Monday, September 13, 2010

Birthday Books

Today is my 76th birthday. When I turned 70 I said to my mother I didn’t think I’d make it this far.’ She replied ‘I didn’t expect you to reach it either.’ So six more years. A bonus? I’m alive and life’s interesting, if stressful.

Yesterday, six friends came for late afternoon drinks. Despite being told not to, all three couples brought presents, very complementary in their nature and in their different spheres reflective of my three great interests, reading, gardening and cooking. The book was Alison Wong’s award winning ‘As the Moon turns Silver’ – a splendid choice for I’d been getting impatient. It had been ordered from the public library long ago and there must be a massive queue.

The garden present was produce placed in a box labelled ‘From Our Piece of Earth’ - homegrown tamarillos, lemons, parsley, walnuts, (in the shell and cracked) and two lovely florets of sweet-scented freesia. As I haven’t grown freesia since we left Farm Rd I was delighted to have this bunch. The final present was a generous amount of saffron with a promise to cook and bring a meal using it. Thoughtful presents all. Much appreciated.

This morning saw a bounty of books. Anne and I have evolved a system for Christmas and birthdays. The recipient orders some books they would like while Dorothy, the cat, makes a selection of something unexpected. The latter device has been surprisingly successful. It gives an unexpected flexibility in choice. The time I was given a life of Elizabeth David I thought the cat’s bombed out this year. She hadn’t. I enjoyed the life and it added two whole new dimensions to my cooking world – French recipes, (her’s were so much more simple compared with the complex Julia Childs ones) and books about cooking as literature, worth reading for their own sake. .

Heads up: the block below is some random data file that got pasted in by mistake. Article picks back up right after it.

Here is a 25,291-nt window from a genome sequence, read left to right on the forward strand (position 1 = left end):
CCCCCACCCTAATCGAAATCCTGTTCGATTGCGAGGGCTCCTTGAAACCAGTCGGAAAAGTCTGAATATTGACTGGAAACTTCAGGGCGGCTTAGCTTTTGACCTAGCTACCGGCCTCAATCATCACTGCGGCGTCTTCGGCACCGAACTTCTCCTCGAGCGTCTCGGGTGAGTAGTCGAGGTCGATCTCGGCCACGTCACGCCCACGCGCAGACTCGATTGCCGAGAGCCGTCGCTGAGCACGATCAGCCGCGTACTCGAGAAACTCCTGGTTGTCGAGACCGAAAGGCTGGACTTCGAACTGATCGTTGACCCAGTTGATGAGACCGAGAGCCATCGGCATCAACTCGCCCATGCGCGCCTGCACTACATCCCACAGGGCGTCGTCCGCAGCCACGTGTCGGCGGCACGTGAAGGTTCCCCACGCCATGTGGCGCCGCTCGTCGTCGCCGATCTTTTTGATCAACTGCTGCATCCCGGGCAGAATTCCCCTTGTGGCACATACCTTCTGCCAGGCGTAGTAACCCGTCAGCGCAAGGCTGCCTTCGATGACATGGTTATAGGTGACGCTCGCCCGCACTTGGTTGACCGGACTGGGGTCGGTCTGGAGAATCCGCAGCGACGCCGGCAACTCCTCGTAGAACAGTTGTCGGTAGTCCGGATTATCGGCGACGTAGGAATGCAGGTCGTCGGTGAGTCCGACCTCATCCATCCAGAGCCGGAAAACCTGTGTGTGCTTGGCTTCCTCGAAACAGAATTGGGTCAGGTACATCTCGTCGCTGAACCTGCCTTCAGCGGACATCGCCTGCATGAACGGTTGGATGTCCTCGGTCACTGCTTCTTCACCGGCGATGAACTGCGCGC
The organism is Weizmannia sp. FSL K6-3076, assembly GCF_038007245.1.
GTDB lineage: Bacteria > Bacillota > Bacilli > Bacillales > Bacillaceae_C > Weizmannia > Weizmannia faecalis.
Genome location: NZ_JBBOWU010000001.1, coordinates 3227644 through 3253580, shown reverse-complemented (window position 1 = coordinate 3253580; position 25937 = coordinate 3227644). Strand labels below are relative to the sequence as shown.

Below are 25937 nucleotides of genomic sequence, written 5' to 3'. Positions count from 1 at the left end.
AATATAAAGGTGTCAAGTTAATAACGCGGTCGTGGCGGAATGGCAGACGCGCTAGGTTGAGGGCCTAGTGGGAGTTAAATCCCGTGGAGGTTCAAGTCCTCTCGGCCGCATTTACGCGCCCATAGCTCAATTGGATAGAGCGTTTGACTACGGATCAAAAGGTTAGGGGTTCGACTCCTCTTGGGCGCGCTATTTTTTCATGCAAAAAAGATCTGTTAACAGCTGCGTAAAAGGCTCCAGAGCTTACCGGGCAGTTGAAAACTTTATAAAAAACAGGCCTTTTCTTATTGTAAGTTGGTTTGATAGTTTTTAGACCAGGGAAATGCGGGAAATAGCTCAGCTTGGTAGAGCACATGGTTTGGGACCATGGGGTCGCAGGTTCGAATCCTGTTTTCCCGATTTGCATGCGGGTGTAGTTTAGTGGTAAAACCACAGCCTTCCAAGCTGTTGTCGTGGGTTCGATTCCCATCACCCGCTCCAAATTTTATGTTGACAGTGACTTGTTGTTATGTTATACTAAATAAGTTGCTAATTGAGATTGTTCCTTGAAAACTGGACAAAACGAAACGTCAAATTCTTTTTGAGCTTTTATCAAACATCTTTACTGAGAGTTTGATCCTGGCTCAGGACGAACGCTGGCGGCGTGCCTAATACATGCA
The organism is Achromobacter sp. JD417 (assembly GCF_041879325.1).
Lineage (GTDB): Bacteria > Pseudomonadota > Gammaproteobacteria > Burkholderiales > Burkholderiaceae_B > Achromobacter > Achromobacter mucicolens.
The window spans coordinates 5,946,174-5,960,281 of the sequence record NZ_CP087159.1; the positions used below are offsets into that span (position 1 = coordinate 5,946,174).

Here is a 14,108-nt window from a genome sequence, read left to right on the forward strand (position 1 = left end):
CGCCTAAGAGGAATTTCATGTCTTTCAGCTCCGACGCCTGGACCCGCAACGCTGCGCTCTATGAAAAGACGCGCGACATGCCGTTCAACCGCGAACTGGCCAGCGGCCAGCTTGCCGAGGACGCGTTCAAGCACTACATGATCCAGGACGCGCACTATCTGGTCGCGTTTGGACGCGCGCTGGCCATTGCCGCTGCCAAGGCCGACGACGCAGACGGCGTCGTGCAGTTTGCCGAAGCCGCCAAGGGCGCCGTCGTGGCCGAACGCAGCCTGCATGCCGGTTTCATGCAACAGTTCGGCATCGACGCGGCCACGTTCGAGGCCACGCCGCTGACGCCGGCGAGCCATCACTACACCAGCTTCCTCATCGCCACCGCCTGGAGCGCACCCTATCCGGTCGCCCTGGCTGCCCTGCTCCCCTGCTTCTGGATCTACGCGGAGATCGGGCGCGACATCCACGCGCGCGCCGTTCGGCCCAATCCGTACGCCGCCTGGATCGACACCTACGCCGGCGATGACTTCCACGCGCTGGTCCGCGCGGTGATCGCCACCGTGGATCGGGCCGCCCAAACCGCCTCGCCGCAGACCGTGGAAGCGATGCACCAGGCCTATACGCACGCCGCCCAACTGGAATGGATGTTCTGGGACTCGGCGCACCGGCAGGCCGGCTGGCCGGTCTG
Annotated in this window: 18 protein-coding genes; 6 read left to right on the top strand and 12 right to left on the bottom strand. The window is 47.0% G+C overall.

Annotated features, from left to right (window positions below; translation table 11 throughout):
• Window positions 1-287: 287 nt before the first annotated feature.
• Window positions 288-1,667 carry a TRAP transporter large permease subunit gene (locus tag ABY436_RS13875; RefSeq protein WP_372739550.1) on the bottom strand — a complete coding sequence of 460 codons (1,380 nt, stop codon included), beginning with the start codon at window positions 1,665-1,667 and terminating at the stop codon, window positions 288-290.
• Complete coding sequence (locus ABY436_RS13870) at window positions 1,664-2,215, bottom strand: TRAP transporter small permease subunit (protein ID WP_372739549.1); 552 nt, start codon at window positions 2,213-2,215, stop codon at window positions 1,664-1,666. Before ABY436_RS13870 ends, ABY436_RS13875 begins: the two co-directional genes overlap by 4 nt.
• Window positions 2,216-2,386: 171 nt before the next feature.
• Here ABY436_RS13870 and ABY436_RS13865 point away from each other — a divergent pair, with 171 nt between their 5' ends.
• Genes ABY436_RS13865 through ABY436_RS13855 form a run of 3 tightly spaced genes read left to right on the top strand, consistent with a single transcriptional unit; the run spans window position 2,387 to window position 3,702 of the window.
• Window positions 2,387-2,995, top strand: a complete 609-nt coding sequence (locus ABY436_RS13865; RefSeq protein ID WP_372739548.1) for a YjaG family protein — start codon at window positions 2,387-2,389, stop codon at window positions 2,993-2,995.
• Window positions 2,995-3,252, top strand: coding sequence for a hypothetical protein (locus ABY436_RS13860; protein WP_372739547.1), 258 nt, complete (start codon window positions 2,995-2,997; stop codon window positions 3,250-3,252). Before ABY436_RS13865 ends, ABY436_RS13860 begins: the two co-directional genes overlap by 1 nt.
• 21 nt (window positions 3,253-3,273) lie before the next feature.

I had asked for Kathleen Jones’, one of the Tuesday Poets, life of Katherine Mansfield. By happenchance it turned up under other circumstances so we had a copy. Anne’s reading it first. I told her to choose a replacement. She made a decision to purchase Franzen’s ‘Freedom’, which has been rapturously greeted in America. It’s a big book. There’s a lot of reading there. Comparisons with Mansfield’s concise prose spring to mind before I even begin. But then as a wise teacher said to me sixty-odd years ago when I was ploughing excitedly through ‘Moby Dick’ ‘you don’t need to understand a book to like it.’ Block-buster carry their own appeal, it's like travel for a long time in vast new country..

The other order was for another Tuesday Poet, Jeffrey Paparoa Holman’s recent book, ‘Best of Both Worlds: The Story of Elsdon Best and Tutakangahau’. In my younger days I uncritically accepted Best as the interpreter of the old Maori, especially Tuhoe. As I’ve grown older I’ve become increasingly aware how that interpretation needs scrutiny.